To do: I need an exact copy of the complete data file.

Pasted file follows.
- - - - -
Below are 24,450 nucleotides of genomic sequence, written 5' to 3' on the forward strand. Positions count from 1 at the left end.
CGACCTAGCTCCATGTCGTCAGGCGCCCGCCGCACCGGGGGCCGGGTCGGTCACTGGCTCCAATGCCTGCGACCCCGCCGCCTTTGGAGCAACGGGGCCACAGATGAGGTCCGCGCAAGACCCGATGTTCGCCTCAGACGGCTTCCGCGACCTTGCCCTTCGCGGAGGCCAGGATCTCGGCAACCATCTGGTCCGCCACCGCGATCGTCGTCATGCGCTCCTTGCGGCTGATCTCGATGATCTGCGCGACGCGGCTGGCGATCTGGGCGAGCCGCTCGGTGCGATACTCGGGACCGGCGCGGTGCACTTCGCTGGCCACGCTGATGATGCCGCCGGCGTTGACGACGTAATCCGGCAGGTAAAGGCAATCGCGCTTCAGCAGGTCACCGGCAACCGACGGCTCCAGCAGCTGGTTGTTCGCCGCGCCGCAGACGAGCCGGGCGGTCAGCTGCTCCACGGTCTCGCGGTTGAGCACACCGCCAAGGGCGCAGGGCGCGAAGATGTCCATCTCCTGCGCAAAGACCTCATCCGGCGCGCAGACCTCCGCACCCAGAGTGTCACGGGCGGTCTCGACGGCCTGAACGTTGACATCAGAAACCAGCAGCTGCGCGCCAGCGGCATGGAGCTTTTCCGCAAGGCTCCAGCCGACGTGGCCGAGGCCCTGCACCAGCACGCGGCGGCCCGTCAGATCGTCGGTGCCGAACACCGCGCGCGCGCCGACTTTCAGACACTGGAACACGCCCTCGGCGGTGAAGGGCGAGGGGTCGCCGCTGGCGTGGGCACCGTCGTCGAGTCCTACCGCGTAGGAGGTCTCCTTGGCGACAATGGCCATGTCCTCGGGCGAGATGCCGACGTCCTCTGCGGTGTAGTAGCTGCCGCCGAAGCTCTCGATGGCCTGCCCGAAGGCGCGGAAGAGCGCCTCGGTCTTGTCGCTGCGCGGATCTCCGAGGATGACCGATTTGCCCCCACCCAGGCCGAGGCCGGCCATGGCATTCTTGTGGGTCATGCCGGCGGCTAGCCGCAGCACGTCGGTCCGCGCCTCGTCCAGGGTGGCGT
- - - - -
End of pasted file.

Below are 24,450 nucleotides of genomic sequence, written 5' to 3' on the forward strand. Positions count from 1 at the left end.
CGACCTAGCTCCATGTCGTCAGGCGCCCGCCGCACCGGGGGCCGGGTCGGTCACTGGCTCCAATGCCTGCGACCCCGCCGCCTTTGGAGCAACGGGGCCACAGATGAGGTCCGCGCAAGACCCGATGTTCGCCTCAGACGGCTTCCGCGACCTTGCCCTTCGCGGAGGCCAGGATCTCGGCAACCATCTGGTCCGCCACCGCGATCGTCGTCATGCGCTCCTTGCGGCTGATCTCGATGATCTGCGCGACGCGGCTGGCGATCTGGGCGAGCCGCTCGGTGCGATACTCGGGACCGGCGCGGTGCACTTCGCTGGCCACGCTGATGATGCCGCCGGCGTTGACGACGTAATCCGGCAGGTAAAGGCAATCGCGCTTCAGCAGGTCACCGGCAACCGACGGCTCCAGCAGCTGGTTGTTCGCCGCGCCGCAGACGAGCCGGGCGGTCAGCTGCTCCACGGTCTCGCGGTTGAGCACACCGCCAAGGGCGCAGGGCGCGAAGATGTCCATCTCCTGCGCAAAGACCTCATCCGGCGCGCAGACCTCCGCACCCAGAGTGTCACGGGCGGTCTCGACGGCCTGAACGTTGACATCAGAAACCAGCAGCTGCGCGCCAGCGGCATGGAGCTTTTCCGCAAGGCTCCAGCCGACGTGGCCGAGGCCCTGCACCAGCACGCGGCGGCCCGTCAGATCGTCGGTGCCGAACACCGCGCGCGCGCCGACTTTCAGACACTGGAACACGCCCTCGGCGGTGAAGGGCGAGGGGTCGCCGCTGGCGTGGGCACCGTCGTCGAGTCCTACCGCGTAGGAGGTCTCCTTGGCGACAATGGCCATGTCCTCGGGCGAGATGCCGACGTCCTCTGCGGTGTAGTAGCTGCCGCCGAAGCTCTCGATGGCCTGCCCGAAGGCGCGGAAGAGCGCCTCGGTCTTGTCGCTGCGCGGATCTCCGAGGATGACCGATTTGCCCCCACCCAGGCCGAGGCCGGCCATGGCATTCTTGTGGGTCATGCCGGCGGCTAGCCGCAGCACGTCGGTCCGCGCCTCGTCCAGGGTGGCGT